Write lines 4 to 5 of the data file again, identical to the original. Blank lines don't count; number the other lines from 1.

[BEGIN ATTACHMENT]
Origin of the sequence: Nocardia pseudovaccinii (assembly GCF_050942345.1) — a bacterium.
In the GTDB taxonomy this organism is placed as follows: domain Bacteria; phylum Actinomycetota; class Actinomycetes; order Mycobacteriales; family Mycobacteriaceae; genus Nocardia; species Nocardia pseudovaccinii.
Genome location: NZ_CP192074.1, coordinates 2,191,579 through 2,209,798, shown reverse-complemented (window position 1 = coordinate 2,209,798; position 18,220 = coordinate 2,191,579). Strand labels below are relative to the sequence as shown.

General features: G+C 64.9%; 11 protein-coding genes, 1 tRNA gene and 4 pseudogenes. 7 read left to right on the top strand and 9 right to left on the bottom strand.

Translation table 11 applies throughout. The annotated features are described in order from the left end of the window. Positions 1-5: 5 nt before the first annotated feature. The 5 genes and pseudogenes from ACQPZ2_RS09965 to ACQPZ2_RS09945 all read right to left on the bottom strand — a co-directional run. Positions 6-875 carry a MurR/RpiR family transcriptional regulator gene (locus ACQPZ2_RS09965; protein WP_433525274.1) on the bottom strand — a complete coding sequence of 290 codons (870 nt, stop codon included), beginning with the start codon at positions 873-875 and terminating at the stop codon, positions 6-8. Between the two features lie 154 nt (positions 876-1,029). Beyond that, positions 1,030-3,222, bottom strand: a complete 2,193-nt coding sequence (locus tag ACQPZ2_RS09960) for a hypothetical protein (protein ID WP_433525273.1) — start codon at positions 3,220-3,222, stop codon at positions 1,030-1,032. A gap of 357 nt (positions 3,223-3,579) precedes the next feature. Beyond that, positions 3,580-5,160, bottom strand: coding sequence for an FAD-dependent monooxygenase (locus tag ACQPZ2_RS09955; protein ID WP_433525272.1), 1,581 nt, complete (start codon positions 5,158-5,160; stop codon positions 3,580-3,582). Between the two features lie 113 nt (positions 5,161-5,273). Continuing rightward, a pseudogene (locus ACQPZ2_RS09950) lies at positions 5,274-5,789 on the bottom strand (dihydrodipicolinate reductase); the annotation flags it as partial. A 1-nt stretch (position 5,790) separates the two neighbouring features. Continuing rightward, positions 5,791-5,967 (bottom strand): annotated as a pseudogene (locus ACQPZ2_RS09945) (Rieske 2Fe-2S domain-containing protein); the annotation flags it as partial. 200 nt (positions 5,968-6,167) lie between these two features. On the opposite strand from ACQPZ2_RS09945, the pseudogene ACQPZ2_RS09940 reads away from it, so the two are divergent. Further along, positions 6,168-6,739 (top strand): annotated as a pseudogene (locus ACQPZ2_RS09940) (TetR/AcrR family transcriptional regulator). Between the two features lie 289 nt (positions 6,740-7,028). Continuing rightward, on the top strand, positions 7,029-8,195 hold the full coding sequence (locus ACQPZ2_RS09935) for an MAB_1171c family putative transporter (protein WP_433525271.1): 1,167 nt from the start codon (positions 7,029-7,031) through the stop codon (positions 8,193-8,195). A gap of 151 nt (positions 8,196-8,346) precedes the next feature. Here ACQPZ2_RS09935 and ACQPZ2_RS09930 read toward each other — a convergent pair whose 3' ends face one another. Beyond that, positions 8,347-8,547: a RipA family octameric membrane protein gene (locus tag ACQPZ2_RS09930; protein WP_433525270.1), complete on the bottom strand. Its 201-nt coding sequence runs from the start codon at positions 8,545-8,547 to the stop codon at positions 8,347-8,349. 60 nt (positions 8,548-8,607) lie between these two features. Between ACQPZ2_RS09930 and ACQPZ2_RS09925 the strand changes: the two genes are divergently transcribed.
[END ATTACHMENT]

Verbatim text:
General features: G+C 64.9%; 11 protein-coding genes, 1 tRNA gene and 4 pseudogenes. 7 read left to right on the top strand and 9 right to left on the bottom strand.

Translation table 11 applies throughout. The annotated features are described in order from the left end of the window. Positions 1-5: 5 nt before the first annotated feature. The 5 genes and pseudogenes from ACQPZ2_RS09965 to ACQPZ2_RS09945 all read right to left on the bottom strand — a co-directional run. Positions 6-875 carry a MurR/RpiR family transcriptional regulator gene (locus ACQPZ2_RS09965; protein WP_433525274.1) on the bottom strand — a complete coding sequence of 290 codons (870 nt, stop codon included), beginning with the start codon at positions 873-875 and terminating at the stop codon, positions 6-8. Between the two features lie 154 nt (positions 876-1,029). Beyond that, positions 1,030-3,222, bottom strand: a complete 2,193-nt coding sequence (locus tag ACQPZ2_RS09960) for a hypothetical protein (protein ID WP_433525273.1) — start codon at positions 3,220-3,222, stop codon at positions 1,030-1,032. A gap of 357 nt (positions 3,223-3,579) precedes the next feature. Beyond that, positions 3,580-5,160, bottom strand: coding sequence for an FAD-dependent monooxygenase (locus tag ACQPZ2_RS09955; protein ID WP_433525272.1), 1,581 nt, complete (start codon positions 5,158-5,160; stop codon positions 3,580-3,582). Between the two features lie 113 nt (positions 5,161-5,273). Continuing rightward, a pseudogene (locus ACQPZ2_RS09950) lies at positions 5,274-5,789 on the bottom strand (dihydrodipicolinate reductase); the annotation flags it as partial. A 1-nt stretch (position 5,790) separates the two neighbouring features. Continuing rightward, positions 5,791-5,967 (bottom strand): annotated as a pseudogene (locus ACQPZ2_RS09945) (Rieske 2Fe-2S domain-containing protein); the annotation flags it as partial. 200 nt (positions 5,968-6,167) lie between these two features. On the opposite strand from ACQPZ2_RS09945, the pseudogene ACQPZ2_RS09940 reads away from it, so the two are divergent. Further along, positions 6,168-6,739 (top strand): annotated as a pseudogene (locus ACQPZ2_RS09940) (TetR/AcrR family transcriptional regulator). Between the two features lie 289 nt (positions 6,740-7,028). Continuing rightward, on the top strand, positions 7,029-8,195 hold the full coding sequence (locus ACQPZ2_RS09935) for an MAB_1171c family putative transporter (protein WP_433525271.1): 1,167 nt from the start codon (positions 7,029-7,031) through the stop codon (positions 8,193-8,195). A gap of 151 nt (positions 8,196-8,346) precedes the next feature. Here ACQPZ2_RS09935 and ACQPZ2_RS09930 read toward each other — a convergent pair whose 3' ends face one another. Beyond that, positions 8,347-8,547: a RipA family octameric membrane protein gene (locus tag ACQPZ2_RS09930; protein WP_433525270.1), complete on the bottom strand. Its 201-nt coding sequence runs from the start codon at positions 8,545-8,547 to the stop codon at positions 8,347-8,349. 60 nt (positions 8,548-8,607) lie between these two features. Between ACQPZ2_RS09930 and ACQPZ2_RS09925 the strand changes: the two genes are divergently transcribed.